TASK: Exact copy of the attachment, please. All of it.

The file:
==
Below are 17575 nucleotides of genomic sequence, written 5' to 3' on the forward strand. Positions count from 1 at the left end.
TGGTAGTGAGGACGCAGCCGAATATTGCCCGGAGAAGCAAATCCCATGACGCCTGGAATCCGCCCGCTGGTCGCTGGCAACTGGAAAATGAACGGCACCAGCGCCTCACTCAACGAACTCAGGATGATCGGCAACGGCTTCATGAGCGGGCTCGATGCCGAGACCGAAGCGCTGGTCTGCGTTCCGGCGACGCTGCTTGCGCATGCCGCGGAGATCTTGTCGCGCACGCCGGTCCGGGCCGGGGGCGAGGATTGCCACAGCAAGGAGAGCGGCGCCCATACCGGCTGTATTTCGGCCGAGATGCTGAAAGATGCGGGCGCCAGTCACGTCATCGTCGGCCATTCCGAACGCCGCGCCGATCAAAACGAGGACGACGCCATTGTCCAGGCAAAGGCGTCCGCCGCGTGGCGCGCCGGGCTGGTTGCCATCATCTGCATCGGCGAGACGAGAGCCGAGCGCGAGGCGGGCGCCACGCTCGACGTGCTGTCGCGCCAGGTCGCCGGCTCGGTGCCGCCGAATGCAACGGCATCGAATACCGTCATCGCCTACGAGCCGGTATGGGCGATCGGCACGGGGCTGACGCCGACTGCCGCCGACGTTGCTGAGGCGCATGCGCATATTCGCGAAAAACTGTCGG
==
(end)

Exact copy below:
Below are 17575 nucleotides of genomic sequence, written 5' to 3' on the forward strand. Positions count from 1 at the left end.
TGGTAGTGAGGACGCAGCCGAATATTGCCCGGAGAAGCAAATCCCATGACGCCTGGAATCCGCCCGCTGGTCGCTGGCAACTGGAAAATGAACGGCACCAGCGCCTCACTCAACGAACTCAGGATGATCGGCAACGGCTTCATGAGCGGGCTCGATGCCGAGACCGAAGCGCTGGTCTGCGTTCCGGCGACGCTGCTTGCGCATGCCGCGGAGATCTTGTCGCGCACGCCGGTCCGGGCCGGGGGCGAGGATTGCCACAGCAAGGAGAGCGGCGCCCATACCGGCTGTATTTCGGCCGAGATGCTGAAAGATGCGGGCGCCAGTCACGTCATCGTCGGCCATTCCGAACGCCGCGCCGATCAAAACGAGGACGACGCCATTGTCCAGGCAAAGGCGTCCGCCGCGTGGCGCGCCGGGCTGGTTGCCATCATCTGCATCGGCGAGACGAGAGCCGAGCGCGAGGCGGGCGCCACGCTCGACGTGCTGTCGCGCCAGGTCGCCGGCTCGGTGCCGCCGAATGCAACGGCATCGAATACCGTCATCGCCTACGAGCCGGTATGGGCGATCGGCACGGGGCTGACGCCGACTGCCGCCGACGTTGCTGAGGCGCATGCGCATATTCGCGAAAAACTGTCGG